CHAPTER 6

Kant 1

When I look up at Thy heavens, the work of Thy fingers, the moon and the stars set in their place by Thee, what is man, that Thou shouldst remember him, mortal man that Thou shouldst care for him? Yet Thou hast made him little less than a god, crowning him with glory and honour. (Psalm VIII)


1

The background: an outline of Kant’s philosophy2

It is often said that the three greatest philosophers of all time were Plato, Aristotle, and Kant. The third of these now makes his mark on our enquiry.

Immanuel Kant (1724-1804) was born in Königsberg in Prussia and lived there all his life. Much of his philosophy was devoted to taking rival systems of thought and rooting out the inveterate assumptions common to them. On the one hand this enabled him to show that some of the fundamental points of controversy between them were ill-conceived. On the other hand it enabled him to salvage and to reconcile some of their apparently irreconcilable insights. The latter was something that he sought to do above all in the case of the conflict between traditional Christian morality and Newton’s (by now) well-established mechanics. Christian morality seemed to make no sense without human freedom, but there was no room for human freedom, it seemed, in Newton’s world of inexorable mechanical laws. In attempting a reconciliation here, Kant developed a philosophical system of breathtaking depth and power. Indeed it enabled him at the same time and in much the same way to arbitrate between the rationalists and the empiricists. Since they have just been the focus of our attention, let us broach Kant’s system in those terms.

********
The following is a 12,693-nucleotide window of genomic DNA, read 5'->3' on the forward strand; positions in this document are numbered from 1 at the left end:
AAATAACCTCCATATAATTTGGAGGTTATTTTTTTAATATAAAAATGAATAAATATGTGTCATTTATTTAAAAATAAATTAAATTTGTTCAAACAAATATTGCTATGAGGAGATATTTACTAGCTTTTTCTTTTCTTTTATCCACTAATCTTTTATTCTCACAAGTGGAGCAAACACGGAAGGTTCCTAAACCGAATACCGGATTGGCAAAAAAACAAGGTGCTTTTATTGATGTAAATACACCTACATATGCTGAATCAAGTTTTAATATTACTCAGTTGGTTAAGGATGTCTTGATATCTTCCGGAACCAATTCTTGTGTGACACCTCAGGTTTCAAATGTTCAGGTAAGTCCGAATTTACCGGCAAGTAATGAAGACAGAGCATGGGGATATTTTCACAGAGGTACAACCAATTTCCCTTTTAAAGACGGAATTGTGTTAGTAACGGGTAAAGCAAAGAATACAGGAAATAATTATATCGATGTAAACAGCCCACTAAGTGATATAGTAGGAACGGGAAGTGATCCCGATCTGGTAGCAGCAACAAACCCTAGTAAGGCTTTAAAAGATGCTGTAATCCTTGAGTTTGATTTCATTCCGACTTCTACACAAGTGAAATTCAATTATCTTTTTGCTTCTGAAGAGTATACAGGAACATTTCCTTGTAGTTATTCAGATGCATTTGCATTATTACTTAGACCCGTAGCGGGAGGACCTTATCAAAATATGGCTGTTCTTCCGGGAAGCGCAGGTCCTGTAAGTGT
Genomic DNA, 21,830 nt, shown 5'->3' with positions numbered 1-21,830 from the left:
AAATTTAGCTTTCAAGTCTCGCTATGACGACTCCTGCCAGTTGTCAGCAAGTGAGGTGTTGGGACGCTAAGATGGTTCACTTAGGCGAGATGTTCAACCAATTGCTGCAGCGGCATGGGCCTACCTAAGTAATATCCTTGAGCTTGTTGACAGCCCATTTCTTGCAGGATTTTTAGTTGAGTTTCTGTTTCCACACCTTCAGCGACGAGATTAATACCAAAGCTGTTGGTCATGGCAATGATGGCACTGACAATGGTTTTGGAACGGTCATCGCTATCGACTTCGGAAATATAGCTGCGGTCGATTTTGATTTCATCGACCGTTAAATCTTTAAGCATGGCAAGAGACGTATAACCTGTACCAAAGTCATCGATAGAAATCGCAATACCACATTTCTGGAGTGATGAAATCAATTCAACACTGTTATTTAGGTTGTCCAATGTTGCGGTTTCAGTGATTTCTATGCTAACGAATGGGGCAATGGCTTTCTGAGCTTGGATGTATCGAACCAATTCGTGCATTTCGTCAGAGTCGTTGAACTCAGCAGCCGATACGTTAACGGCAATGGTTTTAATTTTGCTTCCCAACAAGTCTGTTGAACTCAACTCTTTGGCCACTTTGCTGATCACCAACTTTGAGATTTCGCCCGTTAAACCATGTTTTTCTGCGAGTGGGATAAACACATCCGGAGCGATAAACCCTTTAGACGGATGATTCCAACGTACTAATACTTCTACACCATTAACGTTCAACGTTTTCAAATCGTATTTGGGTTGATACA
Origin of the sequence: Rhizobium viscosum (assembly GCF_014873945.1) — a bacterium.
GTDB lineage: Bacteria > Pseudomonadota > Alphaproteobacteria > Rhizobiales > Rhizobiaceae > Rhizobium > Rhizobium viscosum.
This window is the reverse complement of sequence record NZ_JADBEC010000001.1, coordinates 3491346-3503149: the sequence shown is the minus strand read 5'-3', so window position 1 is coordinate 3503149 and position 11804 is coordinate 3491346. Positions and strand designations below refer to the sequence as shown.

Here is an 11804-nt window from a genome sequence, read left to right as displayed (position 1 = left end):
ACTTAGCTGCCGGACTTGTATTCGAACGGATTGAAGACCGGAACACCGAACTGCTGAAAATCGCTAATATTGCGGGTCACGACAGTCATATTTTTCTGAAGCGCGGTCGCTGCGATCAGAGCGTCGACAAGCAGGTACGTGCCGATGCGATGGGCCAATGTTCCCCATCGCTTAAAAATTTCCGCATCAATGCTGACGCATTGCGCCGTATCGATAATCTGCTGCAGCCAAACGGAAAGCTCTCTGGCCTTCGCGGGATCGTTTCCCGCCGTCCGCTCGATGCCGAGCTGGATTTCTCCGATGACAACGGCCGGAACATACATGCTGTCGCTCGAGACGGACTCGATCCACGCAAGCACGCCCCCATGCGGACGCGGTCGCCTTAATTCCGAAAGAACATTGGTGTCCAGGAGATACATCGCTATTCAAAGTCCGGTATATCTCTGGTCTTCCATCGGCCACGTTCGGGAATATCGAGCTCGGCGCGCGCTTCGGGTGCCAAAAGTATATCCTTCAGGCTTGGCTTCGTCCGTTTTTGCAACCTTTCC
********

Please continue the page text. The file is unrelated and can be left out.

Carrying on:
Kant wanted to accept, with the rationalists, that we had substantial a priori knowledge. Yet, in line with the empiricists, he did not see how we could know anything substantial about what was out there, independent of us, without letting it impinge on us through experience. He resolved the apparent conflict here by arguing that the a priori knowledge in question was not after all knowledge about what was out there, independent of us.

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The Infinite
Table of contents

Table of contents

  • Title Page iii
  • Contents vii
  • Preface to the Second Edition xi
  • Preface xx
  • Introduction: Paradoxes of the Infinite 1
  • Part One - The History 15
  • Chapter 1 - Early Greek Thought 17
  • Chapter 2 - Aristotle 34
  • Chapter 3 - Medieval and Renaissance Thought 45
  • Chapter 4 - The Calculus 57
  • Chapter 5 - The Rationalists and the Empiricists 75
  • Chapter 6 - Kant 84
  • Chapter 7 - Post-Kantian Metaphysics of the Infinite 96
  • Chapter 8 - The Mathematics of the Infinite, and the Impact of Cantor 110
  • Chapter 9 - Reactions 131
  • Part Two - Infinity Assessed 145
  • Chapter 10 - Transfinite Mathematics 147
  • Chapter 11 - The Löwenheim-Skolem Theorem 159
  • Chapter 12 - Gödel's Theorem 172
  • Chapter 13 - Saying and Showing 186
  • Chapter 14 - Infinity Assessed. the History Reassessed 201
  • Chapter 15 - Human Finitude 218
  • Glossary 234
  • Bibliography 250
  • Index 261
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